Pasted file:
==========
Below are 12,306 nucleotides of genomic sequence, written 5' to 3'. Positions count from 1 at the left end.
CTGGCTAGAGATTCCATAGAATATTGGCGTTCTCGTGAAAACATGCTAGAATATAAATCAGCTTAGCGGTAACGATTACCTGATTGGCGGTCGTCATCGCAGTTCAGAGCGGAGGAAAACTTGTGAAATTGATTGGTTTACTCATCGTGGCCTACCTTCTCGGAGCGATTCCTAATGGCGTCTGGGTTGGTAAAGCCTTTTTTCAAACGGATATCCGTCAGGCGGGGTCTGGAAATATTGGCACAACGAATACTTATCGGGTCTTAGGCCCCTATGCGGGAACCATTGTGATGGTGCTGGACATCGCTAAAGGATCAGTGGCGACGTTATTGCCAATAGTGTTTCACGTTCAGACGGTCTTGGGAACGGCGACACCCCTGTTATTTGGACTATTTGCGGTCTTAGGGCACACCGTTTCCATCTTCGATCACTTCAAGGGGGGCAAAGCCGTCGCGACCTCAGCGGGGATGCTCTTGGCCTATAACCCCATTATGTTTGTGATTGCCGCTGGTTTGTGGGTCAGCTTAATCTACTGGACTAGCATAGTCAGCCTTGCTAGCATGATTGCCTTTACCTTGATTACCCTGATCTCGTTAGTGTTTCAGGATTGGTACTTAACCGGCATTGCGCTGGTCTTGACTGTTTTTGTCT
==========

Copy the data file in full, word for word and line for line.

Below are 12,306 nucleotides of genomic sequence, written 5' to 3'. Positions count from 1 at the left end.
CTGGCTAGAGATTCCATAGAATATTGGCGTTCTCGTGAAAACATGCTAGAATATAAATCAGCTTAGCGGTAACGATTACCTGATTGGCGGTCGTCATCGCAGTTCAGAGCGGAGGAAAACTTGTGAAATTGATTGGTTTACTCATCGTGGCCTACCTTCTCGGAGCGATTCCTAATGGCGTCTGGGTTGGTAAAGCCTTTTTTCAAACGGATATCCGTCAGGCGGGGTCTGGAAATATTGGCACAACGAATACTTATCGGGTCTTAGGCCCCTATGCGGGAACCATTGTGATGGTGCTGGACATCGCTAAAGGATCAGTGGCGACGTTATTGCCAATAGTGTTTCACGTTCAGACGGTCTTGGGAACGGCGACACCCCTGTTATTTGGACTATTTGCGGTCTTAGGGCACACCGTTTCCATCTTCGATCACTTCAAGGGGGGCAAAGCCGTCGCGACCTCAGCGGGGATGCTCTTGGCCTATAACCCCATTATGTTTGTGATTGCCGCTGGTTTGTGGGTCAGCTTAATCTACTGGACTAGCATAGTCAGCCTTGCTAGCATGATTGCCTTTACCTTGATTACCCTGATCTCGTTAGTGTTTCAGGATTGGTACTTAACCGGCATTGCGCTGGTCTTGACTGTTTTTGTCT